Kerry Ann Rockquemore, who received her doctorate in sociology from the University of Notre Dame in 1999, will deliver the address at the University’s Graduate School Commencement Ceremony at 10 a.m. May 17 (Saturday) in the Compton Family Ice Arena.
While a graduate student, Rockquemore won both the John J. Kane Memorial Award for the most outstanding graduate student in sociology and the Eli J. and Helen Shaheen Award for the most outstanding student in the social sciences. She entered academia and went on to earn tenure at the University of Illinois-Chicago, where she held appointments in sociology and African American Studies. Her research interests are in multiracial children and the politics of racial categorization.
After earning tenure, Rockquemore’s interests shifted to creating supportive communities for pre-tenure faculty, particularly in regard to writing productivity and work-life balance. She wrote “The Black Academic’s Guide to Winning Tenure Without Losing your Soul” and then founded the National Center for Faculty Development and Diversity (NCFDD), which offers on-campus workshops, professional development training and intensive mentoring programs to graduate students, postdoctoral scholars and faculty members. The NCFDD currently has 24 institutional members, including Notre Dame, Stanford and the University of California at Berkeley. It has drawn great praise from college leaders and workshop participants, many of whom have described the workshops as “transformative.”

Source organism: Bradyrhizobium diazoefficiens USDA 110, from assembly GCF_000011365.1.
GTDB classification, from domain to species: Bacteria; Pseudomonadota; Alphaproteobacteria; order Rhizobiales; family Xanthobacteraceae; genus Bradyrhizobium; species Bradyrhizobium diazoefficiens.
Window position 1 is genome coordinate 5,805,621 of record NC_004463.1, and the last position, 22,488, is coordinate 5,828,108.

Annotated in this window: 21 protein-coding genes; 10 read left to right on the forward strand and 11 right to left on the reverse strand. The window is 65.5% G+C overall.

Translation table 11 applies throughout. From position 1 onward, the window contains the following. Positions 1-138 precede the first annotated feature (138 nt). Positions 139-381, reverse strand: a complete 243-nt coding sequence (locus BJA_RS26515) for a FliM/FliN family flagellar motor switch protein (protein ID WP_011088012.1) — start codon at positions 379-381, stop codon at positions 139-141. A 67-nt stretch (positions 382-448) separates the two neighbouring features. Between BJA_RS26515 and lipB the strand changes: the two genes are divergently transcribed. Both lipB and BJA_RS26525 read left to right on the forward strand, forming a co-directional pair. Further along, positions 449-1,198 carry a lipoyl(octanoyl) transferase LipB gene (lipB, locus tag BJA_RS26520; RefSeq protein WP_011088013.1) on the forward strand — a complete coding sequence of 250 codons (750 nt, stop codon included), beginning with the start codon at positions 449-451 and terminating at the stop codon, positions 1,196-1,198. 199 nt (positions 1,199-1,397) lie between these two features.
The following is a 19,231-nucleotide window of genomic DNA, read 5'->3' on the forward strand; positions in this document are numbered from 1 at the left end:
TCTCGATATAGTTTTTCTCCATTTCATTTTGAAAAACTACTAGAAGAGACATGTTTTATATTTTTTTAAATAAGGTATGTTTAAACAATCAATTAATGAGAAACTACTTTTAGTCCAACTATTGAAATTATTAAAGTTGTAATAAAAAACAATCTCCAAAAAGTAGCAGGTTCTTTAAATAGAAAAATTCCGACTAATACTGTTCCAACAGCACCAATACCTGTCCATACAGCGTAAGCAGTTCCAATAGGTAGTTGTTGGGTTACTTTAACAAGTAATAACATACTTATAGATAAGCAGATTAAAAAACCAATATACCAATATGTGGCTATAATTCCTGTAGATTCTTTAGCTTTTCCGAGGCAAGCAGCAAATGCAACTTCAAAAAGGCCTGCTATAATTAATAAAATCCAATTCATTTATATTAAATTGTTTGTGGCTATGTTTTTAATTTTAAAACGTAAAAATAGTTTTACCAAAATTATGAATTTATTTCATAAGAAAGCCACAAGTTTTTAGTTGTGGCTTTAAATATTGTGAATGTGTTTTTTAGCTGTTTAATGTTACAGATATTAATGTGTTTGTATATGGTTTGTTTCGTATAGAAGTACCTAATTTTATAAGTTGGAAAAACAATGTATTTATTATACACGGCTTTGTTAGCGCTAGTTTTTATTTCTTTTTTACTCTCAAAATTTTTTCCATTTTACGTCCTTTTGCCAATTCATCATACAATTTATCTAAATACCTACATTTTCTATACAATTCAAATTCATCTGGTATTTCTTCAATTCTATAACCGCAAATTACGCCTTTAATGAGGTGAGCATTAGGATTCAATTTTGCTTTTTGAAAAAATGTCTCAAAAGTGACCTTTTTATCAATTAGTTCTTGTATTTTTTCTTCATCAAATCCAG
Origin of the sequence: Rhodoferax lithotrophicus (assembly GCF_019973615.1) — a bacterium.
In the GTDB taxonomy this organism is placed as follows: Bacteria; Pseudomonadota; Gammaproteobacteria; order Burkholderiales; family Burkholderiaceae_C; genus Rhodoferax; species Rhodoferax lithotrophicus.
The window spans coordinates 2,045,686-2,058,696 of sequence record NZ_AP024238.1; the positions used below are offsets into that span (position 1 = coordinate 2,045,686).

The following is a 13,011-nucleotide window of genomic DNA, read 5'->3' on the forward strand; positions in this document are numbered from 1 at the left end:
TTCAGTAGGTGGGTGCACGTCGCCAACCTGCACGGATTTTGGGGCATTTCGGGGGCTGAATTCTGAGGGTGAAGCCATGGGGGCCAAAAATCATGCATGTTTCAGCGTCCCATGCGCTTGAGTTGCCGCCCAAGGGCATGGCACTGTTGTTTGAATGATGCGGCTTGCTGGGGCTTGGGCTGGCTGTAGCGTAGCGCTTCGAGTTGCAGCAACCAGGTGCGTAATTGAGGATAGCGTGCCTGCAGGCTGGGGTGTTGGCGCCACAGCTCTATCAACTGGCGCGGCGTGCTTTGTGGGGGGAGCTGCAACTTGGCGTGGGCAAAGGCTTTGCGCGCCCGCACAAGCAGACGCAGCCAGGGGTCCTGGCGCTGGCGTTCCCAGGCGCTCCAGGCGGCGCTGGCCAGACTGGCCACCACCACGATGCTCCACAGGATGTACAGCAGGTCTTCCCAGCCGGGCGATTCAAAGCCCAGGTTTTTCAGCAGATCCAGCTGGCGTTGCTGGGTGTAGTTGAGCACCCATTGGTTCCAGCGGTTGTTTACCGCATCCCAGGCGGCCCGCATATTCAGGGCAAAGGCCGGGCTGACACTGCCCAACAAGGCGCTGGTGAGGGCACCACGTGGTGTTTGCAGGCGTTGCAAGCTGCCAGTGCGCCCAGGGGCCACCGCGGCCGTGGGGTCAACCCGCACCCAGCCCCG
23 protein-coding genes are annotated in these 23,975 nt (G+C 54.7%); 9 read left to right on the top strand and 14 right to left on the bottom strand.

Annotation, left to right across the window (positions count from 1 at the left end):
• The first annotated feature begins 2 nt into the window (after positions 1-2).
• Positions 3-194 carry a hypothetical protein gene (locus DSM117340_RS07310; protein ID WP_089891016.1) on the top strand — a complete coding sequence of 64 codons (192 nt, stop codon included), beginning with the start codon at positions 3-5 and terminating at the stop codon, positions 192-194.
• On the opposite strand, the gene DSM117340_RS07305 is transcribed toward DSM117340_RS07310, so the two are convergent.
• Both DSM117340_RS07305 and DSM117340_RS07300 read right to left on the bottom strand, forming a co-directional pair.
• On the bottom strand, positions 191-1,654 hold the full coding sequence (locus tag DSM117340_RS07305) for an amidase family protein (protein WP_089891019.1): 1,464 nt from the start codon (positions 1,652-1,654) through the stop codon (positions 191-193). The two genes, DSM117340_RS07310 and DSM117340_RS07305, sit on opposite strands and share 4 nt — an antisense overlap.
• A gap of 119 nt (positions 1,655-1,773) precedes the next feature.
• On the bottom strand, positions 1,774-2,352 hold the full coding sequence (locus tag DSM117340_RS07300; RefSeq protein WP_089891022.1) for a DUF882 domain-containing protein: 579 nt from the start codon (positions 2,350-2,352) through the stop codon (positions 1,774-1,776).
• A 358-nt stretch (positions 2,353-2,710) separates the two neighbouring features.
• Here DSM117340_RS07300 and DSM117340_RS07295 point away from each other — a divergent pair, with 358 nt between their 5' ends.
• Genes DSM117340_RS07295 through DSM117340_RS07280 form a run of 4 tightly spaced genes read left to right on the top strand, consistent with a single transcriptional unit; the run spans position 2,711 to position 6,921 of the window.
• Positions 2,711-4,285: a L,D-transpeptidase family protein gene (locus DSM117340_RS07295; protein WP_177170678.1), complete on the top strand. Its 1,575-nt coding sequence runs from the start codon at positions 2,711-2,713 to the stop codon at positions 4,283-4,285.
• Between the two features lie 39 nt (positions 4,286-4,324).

Rockquemore is the author of “Beyond Black: Biracial Identity in America” with David Brunsma and “Raising Biracial Children” with Tracey Laszloffy, 15 refereed journal articles, 11 book chapters and numerous columns for Inside Higher Education. In 2005, she received the Exemplary Mentoring Award from the Institute for Research on Race and Public Policy at the University of Illinois at Chicago, and in 2009, the A. Wade Smith Award for Teaching, Mentorship and Service from the Association of Black Sociologists.
Rockquemore will receive the Distinguished Alumna Award at the Graduate School Awards Dinner on May 16. Her address will be the centerpiece of the Graduate School Commencement ceremony the next day, when the University will honor its master’s and doctoral degree recipients.
Originally published by news.nd.edu on May 02, 2014.at